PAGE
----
The American Society of Clinical Oncology (ASCO) agrees, reporting that 5% of brain tumors have been linked to hereditary conditions:

  • Neurofibromatosis Type 1 (NF1): A hereditary disease characterized by light brown spots in the skin (“café-au-lait spots”), NF1 causes tumors to grow along the nerves. Some tumors become visible bumps on the skin and can grow anywhere in the body.

Although NF1 tumors are mostly benign, the disease increases the risk of sarcomas (a general term for cancer that starts in the bones or soft tissues) and brain and spinal cord tumors.

  • Nevoid basal cell carcinoma (NBCCS): Also called Gorlin syndrome, NBCCS is a hereditary condition that causes multiple basal cell skin cancers to form on one’s palms, soles, bones, and eventually in the brain. A person born with NBCCS may also have a developmental disability and disfigured facial features like wide-spaced eyes, a prominent forehead, a broad nose bridge, and skin cysts.
  • Tuberous sclerosis complex (TSC): A genetic disorder whose symptoms or cancer risks can be passed from generation to generation, TSC causes cells to reproduce far too quickly, resulting in non-cancerous tumors forming anywhere in the body. It primarily affects the skin (can sometimes affect a person’s appearance), kidney, heart, and brain.

TSC progresses slowly, and people with mild cases can still have a normal life expectancy. Severe cases, on the other hand, can lead to serious complications – including an increased risk of developing brain tumors (giant cell astrocytoma) and kidney cancer.

  • Turcot syndrome: A variant of familial adenomatous polyposis (FAP), which is a condition wherein a patient develops over a hundred adenomatous polyps. Turcot syndrome can lead to colon cancer, one of the cancers listed above that is likely to spread to the brain.

6. Harmful Exposures

People can be exposed to harmful factors at home and work, even when receiving medical treatment. The following are examples of exposures that increase the risk of brain tumors or are still under investigation:

  • Radiation: Imaging machines like CT scanners and X-rays emit radiation in minimal quantities that shouldn’t cause brain tumors. But for people who received ionizing radiation therapy (especially from an early age) and frequently undergo imaging tests to diagnose a disease, the combined radiation exposure becomes a risk factor for brain tumors.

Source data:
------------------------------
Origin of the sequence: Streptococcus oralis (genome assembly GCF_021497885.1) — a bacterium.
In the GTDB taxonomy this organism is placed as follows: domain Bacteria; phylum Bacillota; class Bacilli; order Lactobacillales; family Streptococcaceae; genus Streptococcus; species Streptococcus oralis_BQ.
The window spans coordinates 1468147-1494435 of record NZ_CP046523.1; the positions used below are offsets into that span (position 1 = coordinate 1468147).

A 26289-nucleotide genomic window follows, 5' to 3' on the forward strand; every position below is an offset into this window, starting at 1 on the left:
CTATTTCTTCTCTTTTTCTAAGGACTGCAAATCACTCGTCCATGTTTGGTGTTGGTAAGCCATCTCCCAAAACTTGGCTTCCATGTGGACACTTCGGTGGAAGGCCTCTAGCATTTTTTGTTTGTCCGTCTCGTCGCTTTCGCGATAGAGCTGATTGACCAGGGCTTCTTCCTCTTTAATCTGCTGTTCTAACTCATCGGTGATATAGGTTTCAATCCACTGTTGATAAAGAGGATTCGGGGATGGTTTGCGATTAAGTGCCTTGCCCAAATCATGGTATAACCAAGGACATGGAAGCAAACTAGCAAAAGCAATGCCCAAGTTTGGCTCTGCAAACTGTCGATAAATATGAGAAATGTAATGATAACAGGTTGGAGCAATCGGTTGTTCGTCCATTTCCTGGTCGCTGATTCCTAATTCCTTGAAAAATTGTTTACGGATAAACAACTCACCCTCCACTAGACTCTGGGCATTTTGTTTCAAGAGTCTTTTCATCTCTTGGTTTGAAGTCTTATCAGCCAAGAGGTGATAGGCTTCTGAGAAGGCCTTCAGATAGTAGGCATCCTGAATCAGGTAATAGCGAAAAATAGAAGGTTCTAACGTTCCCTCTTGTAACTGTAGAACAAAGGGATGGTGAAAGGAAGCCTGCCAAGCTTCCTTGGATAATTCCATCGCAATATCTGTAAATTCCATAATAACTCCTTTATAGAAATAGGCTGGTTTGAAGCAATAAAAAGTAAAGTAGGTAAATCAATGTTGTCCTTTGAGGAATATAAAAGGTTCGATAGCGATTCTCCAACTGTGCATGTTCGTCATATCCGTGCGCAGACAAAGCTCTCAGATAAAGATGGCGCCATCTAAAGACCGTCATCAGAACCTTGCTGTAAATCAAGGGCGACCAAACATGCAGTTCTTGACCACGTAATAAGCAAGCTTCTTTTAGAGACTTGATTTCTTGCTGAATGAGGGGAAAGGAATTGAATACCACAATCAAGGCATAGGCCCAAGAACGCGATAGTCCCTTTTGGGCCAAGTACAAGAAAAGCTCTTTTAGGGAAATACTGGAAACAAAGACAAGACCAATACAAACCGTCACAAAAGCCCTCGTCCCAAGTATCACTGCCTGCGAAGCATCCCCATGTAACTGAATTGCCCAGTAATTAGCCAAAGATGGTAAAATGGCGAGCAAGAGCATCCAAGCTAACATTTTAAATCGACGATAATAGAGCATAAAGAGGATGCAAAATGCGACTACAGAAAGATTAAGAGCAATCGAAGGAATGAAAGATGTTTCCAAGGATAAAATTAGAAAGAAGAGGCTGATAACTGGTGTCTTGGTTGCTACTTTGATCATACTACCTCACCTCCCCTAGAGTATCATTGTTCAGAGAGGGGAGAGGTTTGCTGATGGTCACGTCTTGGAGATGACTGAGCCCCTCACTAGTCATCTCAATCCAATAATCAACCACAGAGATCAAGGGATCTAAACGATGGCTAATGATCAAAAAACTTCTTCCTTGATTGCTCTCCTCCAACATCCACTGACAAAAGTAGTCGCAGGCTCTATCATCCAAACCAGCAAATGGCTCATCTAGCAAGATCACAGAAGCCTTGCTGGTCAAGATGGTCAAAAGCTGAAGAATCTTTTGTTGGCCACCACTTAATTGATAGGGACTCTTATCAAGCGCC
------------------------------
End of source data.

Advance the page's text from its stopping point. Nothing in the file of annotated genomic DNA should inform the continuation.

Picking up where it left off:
• Industrial Chemicals: Evidence that exposure to solvents and other industrial chemicals leads to brain tumors are still inconclusive. Nevertheless, it has been observed that certain brain tumors are common among people working in rubber manufacturing, drug manufacturing, and oil refining – industries in which workers are frequently exposed to industrial chemicals.
  • Viruses and Bacteria: Infection with Epstein-Barr virus (EBV), which causes “mono,” increases the risk of lymphoma in the central nervous system, particularly in those with weakened immune systems. Another common virus, cytomegalovirus (CMV), has also been found in brain tumor tissue.
  • Seizures: Seizures have long been linked to brain tumors, but it is still inconclusive if the tumors are due to seizures or vice versa.
  • Obesity: In the UK, it has been observed that obesity increases the risk of meningioma and is the cited potential cause of two in every 100 brain tumor diagnoses in the country.

Speak With a Specialist to Assess Your Brain Tumor Risk Factors

A person’s predisposition to brain tumors increases with every risk factor they possess. But since there’s still much about brain tumor risk factors that are inconclusive, it helps to consult several oncologists and neurosurgeons and obtain second opinions if you are suspected of having a brain tumor.

Dr. Aaron Cohen-Gadol, one of the world’s leading specialists in oncology and neurosurgery, is an excellent source of information and advice on treatment for brain tumors. He has performed over 7,000 complex brain surgeries and authored more than 530 peer-reviewed research publications in neurosurgery. If you want to consult a specialist whose authority and expertise you can trust, please reach out to Dr. Aaron Cohen-Gadol.

Request a second opinion and schedule a consultation with Dr. Cohen-Gadol.